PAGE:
~Vincente Amor 1932 (Cubs 1955)
Amor appeared in four games for the Cubs out of the bullpen in April of 1955. He was 22 years old at the time. They sent back down to the minors after allowing more than two baserunners an inning. He never returned to the big leagues for the Cubs, but he did get one more cup of coffee with the Reds.
~Bob Anderson 1935 (Cubs 1957-1962)
Anderson was a key part of the Cubs starting rotation in the late 1950s. Among the highlights of those years; beating Don Drysdale on opening day at Wrigley Field in 1959, being on the mound that strange day when two balls were in play at one time (also in 1959), and pitching to lefthanded catcher Dale Long in 1958. After the College of Coaches took over, Anderson was moved to the bullpen, and wasn’t nearly as effective. (Photo: Topps 1960 Baseball Card)
~Brett Anderson 1988 (Cubs 2017)
Anderson began the 2017 season as the Cubs fifth starter, but struggled badly. After he returned from an injury in July, the Cubs released him. He ended the season with Toronto.
~Jimmy Anderson 1976 (Cubs 2004)
Jimmy pitched in the big leagues for six seasons, and during part of 2004, he pitched for the Cubs. He ended his career more than twenty games under .500 and with a lifetime ERA of 5.42.
~John Andre 1923 (Pitcher, Cubs 1955)
He was a Filipino-American who pitched for the Cubs at the age of 32, his only season in the big leagues.
~Jim Andrews 1865 (Colts 1890)
Andrews was a starting outfielder for the Cubs (then known as the Colts) at the beginning of the season, but hit only .188, and the team cut him loose. After Andrews left the team, the Cubs tore up the league. They were 29 games over .500 the rest of the season, and finished in second place.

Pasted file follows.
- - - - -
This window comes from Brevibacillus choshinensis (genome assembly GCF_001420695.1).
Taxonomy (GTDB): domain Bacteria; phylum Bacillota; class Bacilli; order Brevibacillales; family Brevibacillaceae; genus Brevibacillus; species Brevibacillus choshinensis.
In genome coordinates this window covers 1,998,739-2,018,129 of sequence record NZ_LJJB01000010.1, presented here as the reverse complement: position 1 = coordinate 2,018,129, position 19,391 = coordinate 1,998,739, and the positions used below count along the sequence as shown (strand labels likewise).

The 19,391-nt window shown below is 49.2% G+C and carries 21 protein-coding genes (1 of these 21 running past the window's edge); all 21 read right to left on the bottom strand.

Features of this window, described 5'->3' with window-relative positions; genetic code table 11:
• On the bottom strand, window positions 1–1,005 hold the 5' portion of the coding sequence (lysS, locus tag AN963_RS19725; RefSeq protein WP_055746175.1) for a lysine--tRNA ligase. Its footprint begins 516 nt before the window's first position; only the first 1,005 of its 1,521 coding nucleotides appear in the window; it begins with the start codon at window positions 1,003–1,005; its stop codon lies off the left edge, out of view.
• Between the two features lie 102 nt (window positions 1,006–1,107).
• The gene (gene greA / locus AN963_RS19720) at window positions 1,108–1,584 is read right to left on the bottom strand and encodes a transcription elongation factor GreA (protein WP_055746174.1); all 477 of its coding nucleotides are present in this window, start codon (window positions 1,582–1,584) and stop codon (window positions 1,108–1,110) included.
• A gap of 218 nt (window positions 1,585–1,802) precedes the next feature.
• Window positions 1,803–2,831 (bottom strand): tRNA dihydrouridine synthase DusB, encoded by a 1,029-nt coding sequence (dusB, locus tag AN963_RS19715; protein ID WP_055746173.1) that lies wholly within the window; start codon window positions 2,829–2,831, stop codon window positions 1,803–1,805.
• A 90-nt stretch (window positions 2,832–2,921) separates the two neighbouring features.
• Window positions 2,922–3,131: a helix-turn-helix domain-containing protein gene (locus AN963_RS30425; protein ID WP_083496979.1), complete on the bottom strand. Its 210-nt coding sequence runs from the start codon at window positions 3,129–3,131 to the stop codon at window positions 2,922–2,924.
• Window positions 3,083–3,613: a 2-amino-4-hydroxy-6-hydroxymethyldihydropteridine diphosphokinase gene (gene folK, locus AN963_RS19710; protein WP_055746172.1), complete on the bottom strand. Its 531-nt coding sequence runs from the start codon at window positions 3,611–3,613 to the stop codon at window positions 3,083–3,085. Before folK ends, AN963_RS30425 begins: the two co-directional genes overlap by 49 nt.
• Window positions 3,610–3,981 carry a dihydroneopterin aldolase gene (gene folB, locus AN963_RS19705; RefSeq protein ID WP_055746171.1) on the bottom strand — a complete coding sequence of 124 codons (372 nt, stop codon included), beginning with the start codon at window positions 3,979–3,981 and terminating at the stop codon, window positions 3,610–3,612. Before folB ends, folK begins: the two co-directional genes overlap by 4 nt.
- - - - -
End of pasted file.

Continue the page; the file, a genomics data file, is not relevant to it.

~Shane Andrews 1971 (Cubs 1999-2000)
Shane was picked up by the Cubs after the Expos released him in September of 1999. By Opening Day of 2000 (in Tokyo), he was the team’s starting third baseman. It didn’t work out. Before the season was over, he shared the job with Willie Greene. While both hitters had pop (24 combined homers), they just couldn’t put the ball in play enough. Andrews hit .229 and was released after the season.
~Fred Andrus 1850 (White Stockings 1876, 1884)
Andrus was 15 years old when the Civil War ended, and played for the Cubs (then known as the White Stockings) in their first season in the National League. He pitched and played outfield, but not often. He played in a grand total of nine games. Those two years were his only big league seasons (eight years apart).
~Tom Angley 1904 (Cubs 1929)
The career minor leaguer got one taste of the big time with the Cubs for one week in 1929. He filled in for catcher Gabby Hartnett after he went down with an injury, and managed to knock in six runs in his 16 at bats, but was later replaced by a host of other replacement catchers. Veteran Zach Taylor eventually got the bulk of the playing time, while Angley went back to the minor leagues. The short and squat catcher (5’8, 190 lbs) resembled Hack Wilson in his physique, but not in his results.
~Cap Anson 1852 (White Stockings 1876-1897)
He still holds Cubs career records for most hits, most runs, most doubles, most RBI, and highest batting average (with 2000 or more at bats). Only Ernie Banks has played in more games and had more at-bats. Only Jimmy Ryan has had more triples. Only Stan Hack and Ron Santo were walked more times. He is quite simply the greatest player in Chicago Cubs history. During his playing days he seemed to always be the elder stateman. This is a poem that was written about him by Hyder Ali in the Sporting News in 1893…
How old is Anson? No one knows.
I saw him playing when a kid,
When I was wearing short clothes,
And so my father’s father did,
The oldest veterans of them all,
As kids, saw Anson play baseball
He was 45 years old when he retired in 1897. During his retirement he was treated as royalty in Chicago. One of his biggest fans became the president…Warren G. Harding. President Harding even invited Anson to the White House. (Photo: Harding on the left with Anson on the right, and Anson’s two daughters) In 1939, seventeen years after his death, Cap Anson was inducted into the Hall of Fame.